An enormous range of beliefs flowed across the political landscape of pre-Civil War America, and this is reflected in the rise and fall of a dozen different political parties that tried and failed to find a unifying political strategy that would end sectional strife. Only the events of April 12, 1861 would clarify this landscape and politicians of every description welcomed it… at first.
Showing results 6-10 of 45
Henry Clay, lawyer, politician and skilled speaker, was known as the Great Compromiser for his role in brokering compromises in Congress on the issue of slavery in the first half of the 19th century. Read more
Schuyler Colfax was a journalist, politician and leader of the so-called "radical" wing of the Republican Party in the 1850s and 1860s. He served as Speaker of the House of Representatives from 1863 to 1865 and again from1865 to 1867 and was selected as Ulysses S. Grant's running mate in 1868. Read more
Gettysburg National Military Park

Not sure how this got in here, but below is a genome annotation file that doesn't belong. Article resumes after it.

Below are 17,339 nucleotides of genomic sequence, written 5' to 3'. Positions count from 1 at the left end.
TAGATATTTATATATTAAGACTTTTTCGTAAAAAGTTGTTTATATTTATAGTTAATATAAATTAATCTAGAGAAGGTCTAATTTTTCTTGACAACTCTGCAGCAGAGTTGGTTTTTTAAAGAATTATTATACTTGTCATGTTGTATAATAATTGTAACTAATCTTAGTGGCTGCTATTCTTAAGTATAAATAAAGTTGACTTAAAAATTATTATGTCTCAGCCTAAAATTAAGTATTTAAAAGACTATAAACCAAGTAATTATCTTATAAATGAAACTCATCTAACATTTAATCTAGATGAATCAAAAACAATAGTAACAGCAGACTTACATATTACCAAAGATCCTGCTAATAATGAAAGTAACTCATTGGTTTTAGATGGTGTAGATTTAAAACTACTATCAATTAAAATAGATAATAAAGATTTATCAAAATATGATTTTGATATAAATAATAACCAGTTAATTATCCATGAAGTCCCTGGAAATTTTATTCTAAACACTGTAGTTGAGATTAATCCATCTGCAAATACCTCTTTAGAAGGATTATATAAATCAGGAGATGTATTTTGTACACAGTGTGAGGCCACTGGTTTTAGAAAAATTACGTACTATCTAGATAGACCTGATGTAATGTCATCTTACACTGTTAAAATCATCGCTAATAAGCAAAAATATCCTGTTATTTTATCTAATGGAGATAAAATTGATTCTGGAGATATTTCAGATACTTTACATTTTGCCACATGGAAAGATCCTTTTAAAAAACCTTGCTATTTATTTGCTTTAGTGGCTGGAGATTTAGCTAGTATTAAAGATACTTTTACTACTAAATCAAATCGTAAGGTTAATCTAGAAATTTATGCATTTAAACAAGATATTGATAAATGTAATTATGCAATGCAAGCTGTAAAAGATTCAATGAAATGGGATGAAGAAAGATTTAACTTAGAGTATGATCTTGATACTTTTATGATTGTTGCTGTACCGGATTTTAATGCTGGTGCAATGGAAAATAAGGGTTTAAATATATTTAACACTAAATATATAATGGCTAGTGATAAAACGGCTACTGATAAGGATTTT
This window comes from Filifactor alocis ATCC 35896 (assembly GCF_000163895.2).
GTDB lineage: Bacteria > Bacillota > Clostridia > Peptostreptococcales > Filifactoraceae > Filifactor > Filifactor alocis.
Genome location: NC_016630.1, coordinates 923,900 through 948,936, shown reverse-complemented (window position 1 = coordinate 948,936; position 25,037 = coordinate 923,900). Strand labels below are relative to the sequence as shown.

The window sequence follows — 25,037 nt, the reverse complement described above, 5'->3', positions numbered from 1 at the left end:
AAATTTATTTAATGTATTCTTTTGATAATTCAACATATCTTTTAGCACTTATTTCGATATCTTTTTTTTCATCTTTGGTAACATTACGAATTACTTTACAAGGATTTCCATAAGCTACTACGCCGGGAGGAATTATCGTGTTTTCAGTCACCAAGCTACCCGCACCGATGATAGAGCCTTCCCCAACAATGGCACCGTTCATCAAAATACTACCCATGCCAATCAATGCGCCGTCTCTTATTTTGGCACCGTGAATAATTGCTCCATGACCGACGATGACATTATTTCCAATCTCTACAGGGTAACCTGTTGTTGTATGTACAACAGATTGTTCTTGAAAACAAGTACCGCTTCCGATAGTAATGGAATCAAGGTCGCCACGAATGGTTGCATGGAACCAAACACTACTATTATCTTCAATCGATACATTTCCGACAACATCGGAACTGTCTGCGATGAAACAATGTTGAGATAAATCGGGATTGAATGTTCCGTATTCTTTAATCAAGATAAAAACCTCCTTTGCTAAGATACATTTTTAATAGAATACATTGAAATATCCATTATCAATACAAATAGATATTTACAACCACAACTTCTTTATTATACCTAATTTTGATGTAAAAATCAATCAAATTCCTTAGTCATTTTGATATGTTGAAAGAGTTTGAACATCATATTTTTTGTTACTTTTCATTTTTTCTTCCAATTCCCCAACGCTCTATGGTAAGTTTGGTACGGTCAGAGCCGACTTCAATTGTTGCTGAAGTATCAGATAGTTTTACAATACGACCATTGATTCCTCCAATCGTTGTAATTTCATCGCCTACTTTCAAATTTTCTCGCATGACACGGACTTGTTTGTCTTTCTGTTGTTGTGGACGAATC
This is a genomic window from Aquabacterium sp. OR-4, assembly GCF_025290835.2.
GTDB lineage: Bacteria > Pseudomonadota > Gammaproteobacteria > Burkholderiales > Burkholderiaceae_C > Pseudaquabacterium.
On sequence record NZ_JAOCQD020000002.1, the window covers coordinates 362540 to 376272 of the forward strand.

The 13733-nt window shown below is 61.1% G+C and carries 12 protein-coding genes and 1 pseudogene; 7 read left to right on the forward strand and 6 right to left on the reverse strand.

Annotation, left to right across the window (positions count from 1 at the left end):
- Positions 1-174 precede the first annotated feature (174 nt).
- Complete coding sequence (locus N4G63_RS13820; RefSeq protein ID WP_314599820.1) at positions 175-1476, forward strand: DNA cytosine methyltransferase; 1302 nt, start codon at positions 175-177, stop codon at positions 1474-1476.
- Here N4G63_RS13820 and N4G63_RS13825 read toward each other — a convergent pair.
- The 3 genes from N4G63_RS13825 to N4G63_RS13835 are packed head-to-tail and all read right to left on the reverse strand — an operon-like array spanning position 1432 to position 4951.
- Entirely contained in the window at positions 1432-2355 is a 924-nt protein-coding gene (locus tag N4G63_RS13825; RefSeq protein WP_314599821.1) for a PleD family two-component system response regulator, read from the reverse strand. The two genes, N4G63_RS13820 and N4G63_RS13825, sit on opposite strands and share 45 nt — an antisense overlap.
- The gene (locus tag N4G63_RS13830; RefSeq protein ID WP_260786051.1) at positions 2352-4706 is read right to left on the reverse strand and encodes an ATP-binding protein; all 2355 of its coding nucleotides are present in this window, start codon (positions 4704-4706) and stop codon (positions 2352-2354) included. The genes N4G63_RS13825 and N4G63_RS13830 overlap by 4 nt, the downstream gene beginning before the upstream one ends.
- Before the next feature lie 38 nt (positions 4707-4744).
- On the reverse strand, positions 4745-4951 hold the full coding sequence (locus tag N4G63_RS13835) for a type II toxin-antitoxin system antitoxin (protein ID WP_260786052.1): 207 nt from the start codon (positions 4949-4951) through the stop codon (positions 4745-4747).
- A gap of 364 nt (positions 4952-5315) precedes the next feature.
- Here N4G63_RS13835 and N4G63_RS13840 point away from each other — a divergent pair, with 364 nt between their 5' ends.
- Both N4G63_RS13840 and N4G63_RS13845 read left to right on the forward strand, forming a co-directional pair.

Republican Governor of Pennsylvania, Andrew Curtin found his chief role in the war in June of 1863, when Lee's Army of Northern Virginia invaded his state, which culminated in the Battle of Gettysburg. He was also a friend of President Lincoln, and helped marshal support for the war amongst Union governors. Read more
A West Point graduate who had served in the U.S. House of Representatives, Senate and as Secretary of War, when his native Mississippi seceded from the Union, Jefferson Davis hoped for a military command. The nascent government of the Confederate States of America had other plans, however. Read more
Stephen A. Douglas was an Illinois Senator and opponent of Abraham Lincoln in their senatorial contest of 1858 and in the presidential race of 1860. Despite this, when war erupted between the states in 1861, Douglas threw his whole-hearted support behind Lincoln's efforts to preserve the Union by any means necessary. Read more